Tennis - French Open - Roland Garros, Paris, France - May 30, 2021 Japan's Naomi Osaka in action during her first round match against Romania's Patricia Maria Tig REUTERS/Christian Hartmann
Tennis - French Open - Roland Garros, Paris, France - May 30, 2021 Japan's Naomi Osaka in action during her first round match against Romania's Patricia Maria Tig REUTERS/Christian Hartmann

Naomi Osaka's mental health a watershed moment for athletes

By Mervyn Naidoo Time of article published Jun 6, 2021

Share this article:

REGARDLESS of where you stand on the Naomi Osaka issue, her withdrawal from the French Open tennis tournament this week, because she dislikes being interviewed, highlighted the fact sports heroes also face mental health challenges. At least, that is what the experts say.

Some people believe that, thanks to Osaka revealing the issues that plague her mind, other sports stars might be encouraged to speak about their own mental-health challenges instead of suffering in silence.

Ranked world number 2 by the Women’s Tennis Association, Osaka pulled out of the grand slam event on Monday after refusing to do a mandatory media interview.

It was supposed to happen after her first round win in the competition on Sunday.

Osaka’s non-compliance landed her a R210 000 fine and she responded by withdrawing from the tournament.

Before the event, Osaka stated she would not do interviews as she wanted to preserve her mental health. The organisers duly threatened censure to Osaka, who is the highest earning female athlete of 2020 with R470 million.

Osaka said she had been suffering with long bouts of depression since the 2018 US Open and has struggled to cope since.

In a recent tweet, she admitted to being introverted and saying that she wore headphones at tournaments to act as a buffer from her social anxiety issues.

Although she won the 2018 US Open final - her first of four grand slam title wins - Osaka was booed by fans during the prize giving ceremony. At the event, fans had sided with her opponent, Serena Williams, who argued with the umpire over a call he made during the match.

Osaka announced on Monday that it was best for her to withdraw so that the focus would shift back to tennis at Roland Garros in Paris.

“I never wanted to become a distraction and admit my timing was not ideal… More importantly, I would never trivialise mental health or use the term lightly.

“I am not a natural public speaker and get huge waves of anxiety before I speak to the world’s media,” Osaka said in her tweet.

Toni Gaddie, a Joburg-based clinical and sports psychologist and founder of the Champion Sports Academy, said Osaka’s reaction was a watershed moment.

“Sports people have the tendency to look like they have it all together. They are successful, they get to put on the game face and show they are in control, even when they are doubting.”

Gaddie said that usually, the challenges of super-fit athletes only emerge later, but when someone like Osaka publicly admits her off-the-court struggles, other athletes, too, will face up to their mental health challenges.

She went on to say that in order to be a success at a professional level, sports stars are required to work on their weaknesses off the field.

“She (Osaka) definitely needs to invest in her mental strength. Maybe she is already working with a sports psychologist.

“Being successful and having just won the Laureus Sportswoman of the year award, Osaka will be inundated with lots of responsibility and being in the spotlight constantly.

“That takes skill in itself, which needs to be learnt and supported by a professional person.

“The positive thing about this is that she spoke about self-care. Perhaps now she will do something about it and return with the fortitude to deal with the media off the court and express her potential even more on the court,” she said.

Gaddie found that when she worked with athletes they usually achieved brilliantly on the field.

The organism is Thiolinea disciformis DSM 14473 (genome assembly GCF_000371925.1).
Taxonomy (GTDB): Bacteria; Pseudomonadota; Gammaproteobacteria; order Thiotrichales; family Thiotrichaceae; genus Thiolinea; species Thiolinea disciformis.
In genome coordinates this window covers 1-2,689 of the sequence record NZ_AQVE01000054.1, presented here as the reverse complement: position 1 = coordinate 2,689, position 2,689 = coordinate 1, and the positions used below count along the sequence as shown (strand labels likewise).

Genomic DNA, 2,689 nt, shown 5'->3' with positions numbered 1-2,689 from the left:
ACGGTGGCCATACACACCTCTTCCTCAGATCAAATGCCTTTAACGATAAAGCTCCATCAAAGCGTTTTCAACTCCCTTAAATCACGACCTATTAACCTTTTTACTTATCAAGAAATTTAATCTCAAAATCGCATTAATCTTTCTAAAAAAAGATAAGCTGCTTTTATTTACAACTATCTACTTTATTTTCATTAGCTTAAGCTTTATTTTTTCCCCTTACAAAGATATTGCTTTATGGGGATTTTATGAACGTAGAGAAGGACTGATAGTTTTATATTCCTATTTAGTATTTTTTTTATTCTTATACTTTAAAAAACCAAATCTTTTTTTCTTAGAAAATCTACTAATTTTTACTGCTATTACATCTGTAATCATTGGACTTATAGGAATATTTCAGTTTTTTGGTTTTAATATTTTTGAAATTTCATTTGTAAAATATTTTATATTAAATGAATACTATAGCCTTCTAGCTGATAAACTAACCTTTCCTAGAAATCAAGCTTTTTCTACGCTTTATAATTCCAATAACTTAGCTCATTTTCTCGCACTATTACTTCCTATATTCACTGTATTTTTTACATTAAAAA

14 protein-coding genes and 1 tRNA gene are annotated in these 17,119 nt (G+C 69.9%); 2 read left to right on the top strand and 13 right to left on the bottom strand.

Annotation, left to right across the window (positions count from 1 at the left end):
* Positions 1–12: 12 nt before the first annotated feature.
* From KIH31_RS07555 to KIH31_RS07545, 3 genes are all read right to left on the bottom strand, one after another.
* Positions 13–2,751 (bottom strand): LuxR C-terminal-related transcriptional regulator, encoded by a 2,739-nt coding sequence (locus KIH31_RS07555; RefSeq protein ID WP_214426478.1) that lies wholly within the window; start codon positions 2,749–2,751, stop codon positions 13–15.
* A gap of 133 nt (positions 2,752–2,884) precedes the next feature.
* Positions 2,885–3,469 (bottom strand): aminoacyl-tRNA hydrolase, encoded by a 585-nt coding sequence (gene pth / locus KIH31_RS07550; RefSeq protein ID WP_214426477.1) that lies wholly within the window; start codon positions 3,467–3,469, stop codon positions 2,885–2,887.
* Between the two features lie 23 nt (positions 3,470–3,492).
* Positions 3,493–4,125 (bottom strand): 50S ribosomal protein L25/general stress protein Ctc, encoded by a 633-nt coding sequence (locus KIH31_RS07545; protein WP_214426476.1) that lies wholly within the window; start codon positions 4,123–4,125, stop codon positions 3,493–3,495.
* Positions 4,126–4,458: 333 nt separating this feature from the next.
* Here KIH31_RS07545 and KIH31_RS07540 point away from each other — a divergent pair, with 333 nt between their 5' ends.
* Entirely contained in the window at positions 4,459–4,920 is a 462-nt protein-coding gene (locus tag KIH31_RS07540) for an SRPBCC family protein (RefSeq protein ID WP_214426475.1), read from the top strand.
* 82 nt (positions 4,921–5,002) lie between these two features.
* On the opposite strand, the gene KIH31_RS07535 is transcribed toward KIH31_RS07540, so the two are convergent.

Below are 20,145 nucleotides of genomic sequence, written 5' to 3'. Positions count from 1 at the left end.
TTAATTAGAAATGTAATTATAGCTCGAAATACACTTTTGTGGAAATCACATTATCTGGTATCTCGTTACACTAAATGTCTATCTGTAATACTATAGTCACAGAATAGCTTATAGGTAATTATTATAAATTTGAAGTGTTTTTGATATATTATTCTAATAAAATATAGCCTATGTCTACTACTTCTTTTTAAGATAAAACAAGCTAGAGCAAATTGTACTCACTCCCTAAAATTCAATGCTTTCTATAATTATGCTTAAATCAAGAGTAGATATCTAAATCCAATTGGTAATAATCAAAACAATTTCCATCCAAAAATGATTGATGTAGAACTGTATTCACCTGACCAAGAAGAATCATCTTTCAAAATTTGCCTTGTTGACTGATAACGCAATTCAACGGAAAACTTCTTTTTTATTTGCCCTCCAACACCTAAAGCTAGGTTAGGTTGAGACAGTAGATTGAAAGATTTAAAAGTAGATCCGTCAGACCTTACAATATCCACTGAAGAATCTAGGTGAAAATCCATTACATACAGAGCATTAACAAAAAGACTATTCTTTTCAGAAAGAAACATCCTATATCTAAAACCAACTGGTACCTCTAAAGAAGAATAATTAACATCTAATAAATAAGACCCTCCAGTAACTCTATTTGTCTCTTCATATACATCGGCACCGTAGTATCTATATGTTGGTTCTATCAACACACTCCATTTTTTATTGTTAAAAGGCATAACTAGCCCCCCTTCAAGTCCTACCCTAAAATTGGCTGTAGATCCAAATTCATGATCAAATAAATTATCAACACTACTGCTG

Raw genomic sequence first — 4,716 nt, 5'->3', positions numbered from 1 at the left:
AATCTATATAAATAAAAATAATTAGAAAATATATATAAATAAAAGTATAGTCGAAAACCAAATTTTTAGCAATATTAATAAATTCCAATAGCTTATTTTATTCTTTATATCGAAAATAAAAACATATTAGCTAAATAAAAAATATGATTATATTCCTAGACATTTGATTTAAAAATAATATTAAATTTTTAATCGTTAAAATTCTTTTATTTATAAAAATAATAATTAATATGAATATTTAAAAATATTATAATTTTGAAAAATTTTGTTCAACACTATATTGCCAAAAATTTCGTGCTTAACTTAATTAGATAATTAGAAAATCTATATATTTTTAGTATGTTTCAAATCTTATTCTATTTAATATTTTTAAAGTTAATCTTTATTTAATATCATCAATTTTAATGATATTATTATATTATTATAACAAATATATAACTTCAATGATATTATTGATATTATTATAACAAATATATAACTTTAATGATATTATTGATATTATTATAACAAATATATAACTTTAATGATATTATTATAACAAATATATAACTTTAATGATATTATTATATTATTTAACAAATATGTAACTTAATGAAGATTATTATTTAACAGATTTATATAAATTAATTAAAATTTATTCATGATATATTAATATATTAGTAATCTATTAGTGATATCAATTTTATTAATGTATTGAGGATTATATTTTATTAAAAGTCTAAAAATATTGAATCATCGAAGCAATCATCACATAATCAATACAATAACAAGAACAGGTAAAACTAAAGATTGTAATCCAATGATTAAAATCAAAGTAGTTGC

“Osaka might have underestimated the need to deal with personal stuff off the court. Perhaps, if she worked through what happened in 2018, she would not have found herself in the position that she was in,” Gaddie suggested.

Rakhi Beekrum, a Durban-based counselling psychologist, also admired Osaka for speaking out and said it was a “myth” that successful people are never depressed or anxious.

“Osaka should be an example to young and old alike to take mental health seriously,” she said.

Beekrum said athletes work hard behind the scenes to achieve success, but “social anxiety could lead someone to doubt themselves even in the midst of their success”.

“Mental health challenges such as depression and social anxiety have strong cognitive components - with irrational thoughts being common,” she said.

Beekrum said examples of such cognitive distortions might be someone paying more attention to the negative aspects of a situation than the positives, attributing success to external factors like being lucky instead of saying, ’I earned this’, or internalising negative comments that were untrue.

“With the necessary intervention and application of skills from therapy, one is able to make progress and compete again - if that is what they wish to do,” said Beekrum.

Kevin Curren, a former tennis professional who enjoyed much success on the men’s circuit during the 1980’s, said he was cognisant of why Osaka withdrew, but believes it was handled “very poorly and it backfired on her”.

“She was very naive to think the tournament would change the rules just for her. It puts the organisers in a difficult position by forcing them to respond. Players have to abide by the rules and it must be applied fairly to everyone.

“I think she received really bad advice from her management. If she had lingering issues, they should have been dealt with privately and not in a prominent global media space,” he said.

Curren suggested that Osaka should have said she needed to take six months off, and have used that time to deal with her issues, whatever they were.

“One must understand in professional sport, where you earn big money, it comes with certain protocols.

“Media is part of it. It helps the sport to grow, attract commercial sponsorship and that’s how players earn endorsements.

“It is part and parcel of your job at the top levels,” he said.

Disappointing for Curren was that the French Open as well as other major championships heads did try to engage with her about her problems, and find a solution, in advance of the event.

“It wasn't like it was left after the fact and she declined to have any dialogue with them. She obviously took a stance.”

Curren said athletes know when they are doing well, they have to give up part of their private life and that “a part of the responsibility is to give insight into who you are”.

“That responsibility has always been there with all the players before her. To grow the sport and make it attractive, is to uphold the role model image when you are a leader. Players like Roger Federer, Rafa Nadal, Serena Williams, Chris-Evert Lloyd and Billie Jean King have all been great ambassadors who added great value to growing the sport.”